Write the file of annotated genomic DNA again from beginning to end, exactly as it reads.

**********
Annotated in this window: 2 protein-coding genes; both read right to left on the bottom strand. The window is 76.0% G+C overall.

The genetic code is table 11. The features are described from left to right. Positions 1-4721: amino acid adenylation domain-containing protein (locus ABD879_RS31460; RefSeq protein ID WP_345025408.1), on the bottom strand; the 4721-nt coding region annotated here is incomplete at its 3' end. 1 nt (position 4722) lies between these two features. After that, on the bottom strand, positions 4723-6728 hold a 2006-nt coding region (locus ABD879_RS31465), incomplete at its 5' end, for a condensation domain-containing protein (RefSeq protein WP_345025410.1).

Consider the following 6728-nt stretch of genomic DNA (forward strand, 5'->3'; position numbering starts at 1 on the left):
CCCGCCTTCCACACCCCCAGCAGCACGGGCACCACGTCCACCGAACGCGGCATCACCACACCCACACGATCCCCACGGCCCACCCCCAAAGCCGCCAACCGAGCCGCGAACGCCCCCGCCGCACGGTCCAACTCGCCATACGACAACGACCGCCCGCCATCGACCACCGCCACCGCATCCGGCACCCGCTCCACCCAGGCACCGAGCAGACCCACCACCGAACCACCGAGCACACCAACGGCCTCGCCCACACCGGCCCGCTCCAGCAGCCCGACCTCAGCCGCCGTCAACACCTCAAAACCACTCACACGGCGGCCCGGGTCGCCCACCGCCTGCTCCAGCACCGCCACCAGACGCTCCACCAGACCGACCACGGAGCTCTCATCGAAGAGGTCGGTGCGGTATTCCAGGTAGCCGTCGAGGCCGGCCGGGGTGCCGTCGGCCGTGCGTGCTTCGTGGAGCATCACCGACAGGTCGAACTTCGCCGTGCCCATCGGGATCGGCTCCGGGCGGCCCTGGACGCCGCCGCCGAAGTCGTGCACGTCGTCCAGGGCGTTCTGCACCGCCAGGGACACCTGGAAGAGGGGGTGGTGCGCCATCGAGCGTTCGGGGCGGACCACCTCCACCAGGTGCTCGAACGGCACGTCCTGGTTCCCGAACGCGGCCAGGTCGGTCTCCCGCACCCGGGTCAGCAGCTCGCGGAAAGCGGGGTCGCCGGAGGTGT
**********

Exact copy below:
Annotated in this window: 2 protein-coding genes; both read right to left on the bottom strand. The window is 76.0% G+C overall.

The genetic code is table 11. The features are described from left to right. Positions 1-4721: amino acid adenylation domain-containing protein (locus ABD879_RS31460; RefSeq protein ID WP_345025408.1), on the bottom strand; the 4721-nt coding region annotated here is incomplete at its 3' end. 1 nt (position 4722) lies between these two features. After that, on the bottom strand, positions 4723-6728 hold a 2006-nt coding region (locus ABD879_RS31465), incomplete at its 5' end, for a condensation domain-containing protein (RefSeq protein WP_345025410.1).

Consider the following 6728-nt stretch of genomic DNA (forward strand, 5'->3'; position numbering starts at 1 on the left):
CCCGCCTTCCACACCCCCAGCAGCACGGGCACCACGTCCACCGAACGCGGCATCACCACACCCACACGATCCCCACGGCCCACCCCCAAAGCCGCCAACCGAGCCGCGAACGCCCCCGCCGCACGGTCCAACTCGCCATACGACAACGACCGCCCGCCATCGACCACCGCCACCGCATCCGGCACCCGCTCCACCCAGGCACCGAGCAGACCCACCACCGAACCACCGAGCACACCAACGGCCTCGCCCACACCGGCCCGCTCCAGCAGCCCGACCTCAGCCGCCGTCAACACCTCAAAACCACTCACACGGCGGCCCGGGTCGCCCACCGCCTGCTCCAGCACCGCCACCAGACGCTCCACCAGACCGACCACGGAGCTCTCATCGAAGAGGTCGGTGCGGTATTCCAGGTAGCCGTCGAGGCCGGCCGGGGTGCCGTCGGCCGTGCGTGCTTCGTGGAGCATCACCGACAGGTCGAACTTCGCCGTGCCCATCGGGATCGGCTCCGGGCGGCCCTGGACGCCGCCGCCGAAGTCGTGCACGTCGTCCAGGGCGTTCTGCACCGCCAGGGACACCTGGAAGAGGGGGTGGTGCGCCATCGAGCGTTCGGGGCGGACCACCTCCACCAGGTGCTCGAACGGCACGTCCTGGTTCCCGAACGCGGCCAGGTCGGTCTCCCGCACCCGGGTCAGCAGCTCGCGGAAAGCGGGGTCGCCGGAGGTGT